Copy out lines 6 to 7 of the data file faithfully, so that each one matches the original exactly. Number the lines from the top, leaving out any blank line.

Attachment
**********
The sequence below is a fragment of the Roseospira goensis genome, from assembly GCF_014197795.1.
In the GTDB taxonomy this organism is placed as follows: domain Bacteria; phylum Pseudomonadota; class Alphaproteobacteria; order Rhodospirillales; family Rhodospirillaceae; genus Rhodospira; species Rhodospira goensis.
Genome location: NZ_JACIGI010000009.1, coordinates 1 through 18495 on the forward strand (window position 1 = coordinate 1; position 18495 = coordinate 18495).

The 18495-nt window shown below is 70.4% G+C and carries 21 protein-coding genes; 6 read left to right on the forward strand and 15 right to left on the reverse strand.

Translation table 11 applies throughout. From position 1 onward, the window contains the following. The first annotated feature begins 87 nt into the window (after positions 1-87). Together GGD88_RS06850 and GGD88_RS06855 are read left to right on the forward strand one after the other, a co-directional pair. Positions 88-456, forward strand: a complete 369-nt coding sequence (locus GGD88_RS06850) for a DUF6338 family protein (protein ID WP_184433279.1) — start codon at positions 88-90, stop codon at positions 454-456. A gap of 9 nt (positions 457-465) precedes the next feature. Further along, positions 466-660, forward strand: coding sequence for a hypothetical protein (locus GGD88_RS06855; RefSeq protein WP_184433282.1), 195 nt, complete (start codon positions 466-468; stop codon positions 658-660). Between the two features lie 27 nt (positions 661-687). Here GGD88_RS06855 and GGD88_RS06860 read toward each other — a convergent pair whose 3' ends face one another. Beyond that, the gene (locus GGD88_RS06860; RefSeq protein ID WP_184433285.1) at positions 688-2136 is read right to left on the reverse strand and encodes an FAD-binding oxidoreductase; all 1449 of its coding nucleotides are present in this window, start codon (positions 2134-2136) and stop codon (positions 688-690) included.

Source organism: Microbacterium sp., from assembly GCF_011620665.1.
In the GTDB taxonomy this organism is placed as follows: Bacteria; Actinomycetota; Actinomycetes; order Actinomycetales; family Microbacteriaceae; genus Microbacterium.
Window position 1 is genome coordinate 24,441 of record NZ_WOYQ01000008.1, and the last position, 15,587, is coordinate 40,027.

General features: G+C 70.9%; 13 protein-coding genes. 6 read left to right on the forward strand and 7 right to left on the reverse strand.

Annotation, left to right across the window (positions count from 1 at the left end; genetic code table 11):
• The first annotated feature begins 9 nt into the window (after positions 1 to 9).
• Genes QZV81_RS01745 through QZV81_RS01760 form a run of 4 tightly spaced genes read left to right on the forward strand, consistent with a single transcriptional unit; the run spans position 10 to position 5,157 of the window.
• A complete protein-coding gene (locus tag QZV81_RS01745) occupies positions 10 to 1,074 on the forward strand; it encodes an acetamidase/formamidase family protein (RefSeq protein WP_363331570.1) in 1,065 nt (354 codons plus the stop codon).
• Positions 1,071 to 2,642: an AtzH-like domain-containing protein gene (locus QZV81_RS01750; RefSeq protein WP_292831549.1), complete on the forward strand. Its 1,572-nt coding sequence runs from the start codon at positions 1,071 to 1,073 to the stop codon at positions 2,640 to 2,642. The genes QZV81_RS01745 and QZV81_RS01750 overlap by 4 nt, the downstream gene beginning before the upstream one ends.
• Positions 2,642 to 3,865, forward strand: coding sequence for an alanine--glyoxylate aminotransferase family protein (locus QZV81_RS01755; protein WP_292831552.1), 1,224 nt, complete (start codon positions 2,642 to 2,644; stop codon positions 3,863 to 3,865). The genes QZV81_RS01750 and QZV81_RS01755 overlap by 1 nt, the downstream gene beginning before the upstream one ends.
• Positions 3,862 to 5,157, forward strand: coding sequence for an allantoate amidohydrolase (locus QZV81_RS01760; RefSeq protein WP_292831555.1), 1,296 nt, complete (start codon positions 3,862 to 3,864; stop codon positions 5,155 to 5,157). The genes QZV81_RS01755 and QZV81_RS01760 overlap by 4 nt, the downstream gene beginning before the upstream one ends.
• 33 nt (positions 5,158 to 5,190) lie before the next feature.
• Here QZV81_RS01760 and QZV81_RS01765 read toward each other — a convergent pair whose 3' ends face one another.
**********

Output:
Source organism: Microbacterium sp., from assembly GCF_011620665.1.
In the GTDB taxonomy this organism is placed as follows: Bacteria; Actinomycetota; Actinomycetes; order Actinomycetales; family Microbacteriaceae; genus Microbacterium.